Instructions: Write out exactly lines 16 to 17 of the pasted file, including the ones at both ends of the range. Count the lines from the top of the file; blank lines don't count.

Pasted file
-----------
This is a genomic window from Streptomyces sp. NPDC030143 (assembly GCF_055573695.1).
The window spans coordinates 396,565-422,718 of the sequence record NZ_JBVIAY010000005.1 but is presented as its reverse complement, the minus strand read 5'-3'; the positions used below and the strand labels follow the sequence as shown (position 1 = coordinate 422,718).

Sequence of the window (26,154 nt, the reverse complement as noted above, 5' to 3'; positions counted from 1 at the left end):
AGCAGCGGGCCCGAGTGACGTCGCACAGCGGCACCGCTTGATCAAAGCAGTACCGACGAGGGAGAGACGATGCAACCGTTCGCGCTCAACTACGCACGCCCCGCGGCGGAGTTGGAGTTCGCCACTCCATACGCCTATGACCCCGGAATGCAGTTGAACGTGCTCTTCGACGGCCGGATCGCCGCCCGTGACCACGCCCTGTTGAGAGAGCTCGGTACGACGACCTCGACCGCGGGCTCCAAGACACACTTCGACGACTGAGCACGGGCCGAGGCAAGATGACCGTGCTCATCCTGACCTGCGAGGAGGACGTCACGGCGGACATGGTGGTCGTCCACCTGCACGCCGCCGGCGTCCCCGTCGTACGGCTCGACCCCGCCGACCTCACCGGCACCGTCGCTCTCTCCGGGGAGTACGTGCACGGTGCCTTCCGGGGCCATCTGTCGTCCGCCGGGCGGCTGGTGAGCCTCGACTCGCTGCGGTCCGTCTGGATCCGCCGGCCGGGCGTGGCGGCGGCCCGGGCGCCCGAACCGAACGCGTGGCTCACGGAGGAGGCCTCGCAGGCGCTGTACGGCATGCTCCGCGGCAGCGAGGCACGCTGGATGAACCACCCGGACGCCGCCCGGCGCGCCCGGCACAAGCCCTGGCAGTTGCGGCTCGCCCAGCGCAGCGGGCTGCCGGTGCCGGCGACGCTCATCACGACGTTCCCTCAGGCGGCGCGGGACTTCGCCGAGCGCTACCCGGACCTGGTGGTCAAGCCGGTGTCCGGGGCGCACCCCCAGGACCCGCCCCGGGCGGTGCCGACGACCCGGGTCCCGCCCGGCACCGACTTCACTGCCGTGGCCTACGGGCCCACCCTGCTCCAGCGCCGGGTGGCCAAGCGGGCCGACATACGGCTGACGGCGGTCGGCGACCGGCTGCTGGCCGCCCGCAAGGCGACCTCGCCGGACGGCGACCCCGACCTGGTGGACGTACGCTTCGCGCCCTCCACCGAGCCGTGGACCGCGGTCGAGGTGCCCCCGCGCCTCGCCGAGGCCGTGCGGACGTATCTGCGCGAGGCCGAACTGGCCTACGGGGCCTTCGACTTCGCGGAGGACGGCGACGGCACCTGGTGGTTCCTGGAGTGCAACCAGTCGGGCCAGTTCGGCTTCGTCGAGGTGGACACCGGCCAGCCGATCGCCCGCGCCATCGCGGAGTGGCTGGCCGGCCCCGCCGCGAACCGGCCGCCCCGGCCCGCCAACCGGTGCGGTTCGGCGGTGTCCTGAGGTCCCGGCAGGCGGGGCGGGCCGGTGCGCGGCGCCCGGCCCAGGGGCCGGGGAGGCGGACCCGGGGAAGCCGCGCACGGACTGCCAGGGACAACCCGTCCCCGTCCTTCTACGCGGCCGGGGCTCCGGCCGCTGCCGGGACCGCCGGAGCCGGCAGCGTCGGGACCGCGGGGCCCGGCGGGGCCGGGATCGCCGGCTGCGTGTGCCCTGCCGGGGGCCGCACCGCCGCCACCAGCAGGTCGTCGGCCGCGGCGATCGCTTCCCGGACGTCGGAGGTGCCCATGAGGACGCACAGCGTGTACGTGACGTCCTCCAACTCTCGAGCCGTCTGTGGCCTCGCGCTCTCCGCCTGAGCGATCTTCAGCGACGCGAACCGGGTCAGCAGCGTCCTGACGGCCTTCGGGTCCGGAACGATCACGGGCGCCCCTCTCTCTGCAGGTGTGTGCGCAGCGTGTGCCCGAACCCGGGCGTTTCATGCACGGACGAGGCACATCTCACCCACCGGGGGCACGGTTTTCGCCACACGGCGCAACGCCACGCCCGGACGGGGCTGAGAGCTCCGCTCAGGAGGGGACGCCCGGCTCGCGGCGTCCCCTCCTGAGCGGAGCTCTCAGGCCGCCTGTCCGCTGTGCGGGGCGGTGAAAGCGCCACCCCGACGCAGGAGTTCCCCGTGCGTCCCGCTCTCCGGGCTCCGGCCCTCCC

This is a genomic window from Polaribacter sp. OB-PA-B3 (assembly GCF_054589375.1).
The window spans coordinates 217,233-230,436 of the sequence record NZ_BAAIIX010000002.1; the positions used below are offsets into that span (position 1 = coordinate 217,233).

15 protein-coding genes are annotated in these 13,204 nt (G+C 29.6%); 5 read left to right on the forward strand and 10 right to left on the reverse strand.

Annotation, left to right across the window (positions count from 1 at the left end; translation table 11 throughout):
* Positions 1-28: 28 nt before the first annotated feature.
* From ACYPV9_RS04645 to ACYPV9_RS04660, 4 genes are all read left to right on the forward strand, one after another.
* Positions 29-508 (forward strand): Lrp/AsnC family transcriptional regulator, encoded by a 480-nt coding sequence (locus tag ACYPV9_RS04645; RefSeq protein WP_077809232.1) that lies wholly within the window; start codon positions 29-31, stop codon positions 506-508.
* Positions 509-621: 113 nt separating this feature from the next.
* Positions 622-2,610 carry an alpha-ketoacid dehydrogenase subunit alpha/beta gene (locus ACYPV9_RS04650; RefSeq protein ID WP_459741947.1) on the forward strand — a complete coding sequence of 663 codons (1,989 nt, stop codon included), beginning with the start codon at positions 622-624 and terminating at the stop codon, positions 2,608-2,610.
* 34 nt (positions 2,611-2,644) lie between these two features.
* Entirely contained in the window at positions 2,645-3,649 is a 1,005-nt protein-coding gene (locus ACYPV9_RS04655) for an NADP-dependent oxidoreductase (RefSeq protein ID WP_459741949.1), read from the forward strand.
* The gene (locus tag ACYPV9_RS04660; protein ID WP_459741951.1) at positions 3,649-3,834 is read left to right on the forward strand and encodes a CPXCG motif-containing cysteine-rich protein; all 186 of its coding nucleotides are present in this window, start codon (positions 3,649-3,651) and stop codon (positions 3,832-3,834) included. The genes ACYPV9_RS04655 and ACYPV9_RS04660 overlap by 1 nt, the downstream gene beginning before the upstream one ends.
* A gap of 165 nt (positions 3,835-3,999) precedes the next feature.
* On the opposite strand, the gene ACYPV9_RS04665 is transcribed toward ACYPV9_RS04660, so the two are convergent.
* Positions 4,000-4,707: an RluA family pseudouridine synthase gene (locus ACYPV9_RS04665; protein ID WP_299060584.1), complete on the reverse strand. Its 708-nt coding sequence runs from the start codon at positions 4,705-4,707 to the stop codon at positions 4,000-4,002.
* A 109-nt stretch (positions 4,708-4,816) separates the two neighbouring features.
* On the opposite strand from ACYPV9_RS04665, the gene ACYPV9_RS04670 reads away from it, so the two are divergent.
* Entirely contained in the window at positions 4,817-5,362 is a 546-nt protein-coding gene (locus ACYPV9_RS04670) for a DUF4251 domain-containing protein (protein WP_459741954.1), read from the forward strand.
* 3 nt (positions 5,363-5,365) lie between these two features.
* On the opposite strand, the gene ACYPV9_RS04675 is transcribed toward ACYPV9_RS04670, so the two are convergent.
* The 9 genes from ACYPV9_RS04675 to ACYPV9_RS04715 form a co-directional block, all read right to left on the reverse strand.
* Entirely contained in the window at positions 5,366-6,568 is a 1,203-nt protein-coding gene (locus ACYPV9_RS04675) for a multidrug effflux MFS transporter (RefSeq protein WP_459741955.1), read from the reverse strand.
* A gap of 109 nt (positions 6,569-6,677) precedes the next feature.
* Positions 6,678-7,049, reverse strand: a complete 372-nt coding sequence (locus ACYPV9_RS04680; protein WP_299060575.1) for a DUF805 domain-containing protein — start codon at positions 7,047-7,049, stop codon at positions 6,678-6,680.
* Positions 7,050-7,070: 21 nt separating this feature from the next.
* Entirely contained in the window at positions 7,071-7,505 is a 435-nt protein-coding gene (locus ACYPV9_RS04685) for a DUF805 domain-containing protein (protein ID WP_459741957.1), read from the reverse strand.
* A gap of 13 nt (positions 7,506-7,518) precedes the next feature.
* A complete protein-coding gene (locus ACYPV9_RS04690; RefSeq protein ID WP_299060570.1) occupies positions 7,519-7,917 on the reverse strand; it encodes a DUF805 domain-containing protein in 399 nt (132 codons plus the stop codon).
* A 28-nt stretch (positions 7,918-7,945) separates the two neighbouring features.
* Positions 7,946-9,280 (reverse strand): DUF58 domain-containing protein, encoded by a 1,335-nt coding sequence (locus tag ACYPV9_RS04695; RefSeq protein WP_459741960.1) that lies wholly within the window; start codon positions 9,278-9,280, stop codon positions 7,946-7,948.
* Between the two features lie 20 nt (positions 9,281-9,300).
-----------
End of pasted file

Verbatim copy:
* The gene (locus tag ACYPV9_RS04660; protein ID WP_459741951.1) at positions 3,649-3,834 is read left to right on the forward strand and encodes a CPXCG motif-containing cysteine-rich protein; all 186 of its coding nucleotides are present in this window, start codon (positions 3,649-3,651) and stop codon (positions 3,832-3,834) included. The genes ACYPV9_RS04655 and ACYPV9_RS04660 overlap by 1 nt, the downstream gene beginning before the upstream one ends.
* A gap of 165 nt (positions 3,835-3,999) precedes the next feature.